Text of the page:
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Russia and the EU will sign a cooperation agreement
Russia and the EU will sign a cooperation agreement for a joint peacekeeping operation in Chad and the Central African Republic, according to a joint communique released on Wednesday.

The document, signed by Russian Foreign Minister Sergei Lavrov and EU foreign policy chief Javier Solana at a meeting in Luxembourg on Tuesday, says Russia's participation in the operation will become an important step toward strengthening its interaction with the EU in crisis management.

The parties expressed their readiness to develop and adopt a framework agreement "in the spirit of equal partnership and cooperation."

On Monday, the foreign ministers of 27 EU member states approved a plan to send a peacekeeping mission to Chad and the Central African Republic. The contingent, comprising 3,700 servicemen from 14 EU countries, is to be deployed in May-early June.

Russian Defense Minister Anatoly Serdyukov earlier said that Russian President Vladimir Putin had resolved to send a helicopter group to assist an EU peacekeeping force in and along the African state's border with the war-ravaged Darfur region of Sudan.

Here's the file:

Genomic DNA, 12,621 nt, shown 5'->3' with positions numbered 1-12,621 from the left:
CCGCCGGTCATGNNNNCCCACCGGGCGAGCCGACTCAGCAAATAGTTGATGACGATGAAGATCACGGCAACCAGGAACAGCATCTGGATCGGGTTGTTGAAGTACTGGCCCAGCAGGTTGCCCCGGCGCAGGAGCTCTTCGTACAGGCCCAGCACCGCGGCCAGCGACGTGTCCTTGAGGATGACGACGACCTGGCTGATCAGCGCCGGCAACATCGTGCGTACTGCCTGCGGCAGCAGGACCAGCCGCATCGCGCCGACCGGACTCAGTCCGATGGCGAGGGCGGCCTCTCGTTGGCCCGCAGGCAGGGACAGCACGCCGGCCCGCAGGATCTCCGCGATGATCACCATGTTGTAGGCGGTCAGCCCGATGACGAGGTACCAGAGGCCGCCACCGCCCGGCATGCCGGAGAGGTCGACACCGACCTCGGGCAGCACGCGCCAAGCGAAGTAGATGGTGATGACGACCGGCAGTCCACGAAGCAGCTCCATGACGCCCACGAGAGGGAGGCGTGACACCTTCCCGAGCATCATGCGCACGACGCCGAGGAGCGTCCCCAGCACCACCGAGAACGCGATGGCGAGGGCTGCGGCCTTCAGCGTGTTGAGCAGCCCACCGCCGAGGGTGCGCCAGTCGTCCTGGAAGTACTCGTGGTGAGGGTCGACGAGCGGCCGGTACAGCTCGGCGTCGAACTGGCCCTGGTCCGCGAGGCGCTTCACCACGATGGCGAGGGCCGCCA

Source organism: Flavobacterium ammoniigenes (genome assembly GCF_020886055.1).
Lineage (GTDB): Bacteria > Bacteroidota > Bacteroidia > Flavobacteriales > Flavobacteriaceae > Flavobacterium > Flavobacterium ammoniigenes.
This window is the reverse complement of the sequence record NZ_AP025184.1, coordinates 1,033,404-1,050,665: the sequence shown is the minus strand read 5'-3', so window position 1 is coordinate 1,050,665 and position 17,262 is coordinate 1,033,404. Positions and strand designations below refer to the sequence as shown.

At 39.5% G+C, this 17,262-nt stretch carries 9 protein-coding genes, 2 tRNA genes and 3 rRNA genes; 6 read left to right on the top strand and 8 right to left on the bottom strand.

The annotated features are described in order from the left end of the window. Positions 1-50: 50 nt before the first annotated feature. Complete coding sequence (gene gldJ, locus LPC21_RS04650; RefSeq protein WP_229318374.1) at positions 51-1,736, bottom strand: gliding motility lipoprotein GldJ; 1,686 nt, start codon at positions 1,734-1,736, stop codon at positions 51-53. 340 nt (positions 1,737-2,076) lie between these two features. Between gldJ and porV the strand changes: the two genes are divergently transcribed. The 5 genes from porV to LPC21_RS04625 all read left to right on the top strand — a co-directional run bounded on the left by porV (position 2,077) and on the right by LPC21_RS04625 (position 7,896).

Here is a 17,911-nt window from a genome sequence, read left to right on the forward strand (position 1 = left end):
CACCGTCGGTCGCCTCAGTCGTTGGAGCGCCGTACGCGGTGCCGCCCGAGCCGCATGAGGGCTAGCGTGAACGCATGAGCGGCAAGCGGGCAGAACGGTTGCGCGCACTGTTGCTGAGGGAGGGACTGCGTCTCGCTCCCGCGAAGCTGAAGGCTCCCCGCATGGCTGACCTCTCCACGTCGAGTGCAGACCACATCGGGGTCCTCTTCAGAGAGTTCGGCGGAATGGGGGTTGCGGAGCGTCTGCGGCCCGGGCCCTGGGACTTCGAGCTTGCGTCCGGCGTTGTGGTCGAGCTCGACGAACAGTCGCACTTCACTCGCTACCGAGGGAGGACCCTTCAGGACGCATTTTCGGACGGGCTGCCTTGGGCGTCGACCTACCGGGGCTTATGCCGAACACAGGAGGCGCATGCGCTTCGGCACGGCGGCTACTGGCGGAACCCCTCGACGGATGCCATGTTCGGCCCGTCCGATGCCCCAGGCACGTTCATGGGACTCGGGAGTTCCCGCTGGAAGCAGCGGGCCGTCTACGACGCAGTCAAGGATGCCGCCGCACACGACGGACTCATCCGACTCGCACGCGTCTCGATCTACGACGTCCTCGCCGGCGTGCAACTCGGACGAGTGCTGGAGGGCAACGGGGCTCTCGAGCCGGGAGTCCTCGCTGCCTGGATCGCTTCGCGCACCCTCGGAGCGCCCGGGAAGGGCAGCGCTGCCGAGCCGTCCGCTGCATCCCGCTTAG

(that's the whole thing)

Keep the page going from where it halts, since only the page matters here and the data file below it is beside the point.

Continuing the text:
The first unit of Russian peacekeepers arrived in Sudan in April 2006. The Russian aviation group in Sudan currently comprises 120 personnel and four Mi-8 helicopters reequipped to UN and international standards.

The group provides transport for UN military observers in Sudan, as well as transporting and accompanying cargoes. It also carries out rescue operations.

The Russian peacekeepers are expected to stay in Sudan for 5-6 years.

Chad gained independence from France in 1960. Since 2003, Chad and Sudan have accused each other of inciting conflict on their common border, especially in the west Sudanese region of Darfur.

According to international estimates, over 200,000 people have been killed and around 2.5 million displaced in the ongoing conflict.

Last month, Sudan and Chad signed an agreement in Senegal aimed at stopping hostilities between the two countries, but rebels on both sides dismissed the document as worthless.

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